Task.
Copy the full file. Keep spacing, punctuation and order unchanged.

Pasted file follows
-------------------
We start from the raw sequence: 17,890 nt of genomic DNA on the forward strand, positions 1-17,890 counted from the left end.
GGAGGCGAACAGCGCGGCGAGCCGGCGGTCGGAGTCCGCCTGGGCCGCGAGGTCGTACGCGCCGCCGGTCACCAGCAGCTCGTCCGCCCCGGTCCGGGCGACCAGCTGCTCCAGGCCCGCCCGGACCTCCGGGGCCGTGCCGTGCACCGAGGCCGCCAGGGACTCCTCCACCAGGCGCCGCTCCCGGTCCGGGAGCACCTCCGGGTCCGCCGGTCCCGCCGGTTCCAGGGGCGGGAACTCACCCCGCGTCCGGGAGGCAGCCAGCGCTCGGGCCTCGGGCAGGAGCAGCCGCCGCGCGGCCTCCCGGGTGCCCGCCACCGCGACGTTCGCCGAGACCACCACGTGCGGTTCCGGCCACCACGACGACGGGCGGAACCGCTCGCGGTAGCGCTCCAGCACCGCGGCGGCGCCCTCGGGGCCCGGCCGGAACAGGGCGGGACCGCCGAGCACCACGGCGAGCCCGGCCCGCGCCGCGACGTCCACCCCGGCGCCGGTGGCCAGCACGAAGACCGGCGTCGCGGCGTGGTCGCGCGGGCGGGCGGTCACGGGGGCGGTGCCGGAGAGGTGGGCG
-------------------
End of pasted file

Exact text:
We start from the raw sequence: 17,890 nt of genomic DNA on the forward strand, positions 1-17,890 counted from the left end.
GGAGGCGAACAGCGCGGCGAGCCGGCGGTCGGAGTCCGCCTGGGCCGCGAGGTCGTACGCGCCGCCGGTCACCAGCAGCTCGTCCGCCCCGGTCCGGGCGACCAGCTGCTCCAGGCCCGCCCGGACCTCCGGGGCCGTGCCGTGCACCGAGGCCGCCAGGGACTCCTCCACCAGGCGCCGCTCCCGGTCCGGGAGCACCTCCGGGTCCGCCGGTCCCGCCGGTTCCAGGGGCGGGAACTCACCCCGCGTCCGGGAGGCAGCCAGCGCTCGGGCCTCGGGCAGGAGCAGCCGCCGCGCGGCCTCCCGGGTGCCCGCCACCGCGACGTTCGCCGAGACCACCACGTGCGGTTCCGGCCACCACGACGACGGGCGGAACCGCTCGCGGTAGCGCTCCAGCACCGCGGCGGCGCCCTCGGGGCCCGGCCGGAACAGGGCGGGACCGCCGAGCACCACGGCGAGCCCGGCCCGCGCCGCGACGTCCACCCCGGCGCCGGTGGCCAGCACGAAGACCGGCGTCGCGGCGTGGTCGCGCGGGCGGGCGGTCACGGGGGCGGTGCCGGAGAGGTGGGCG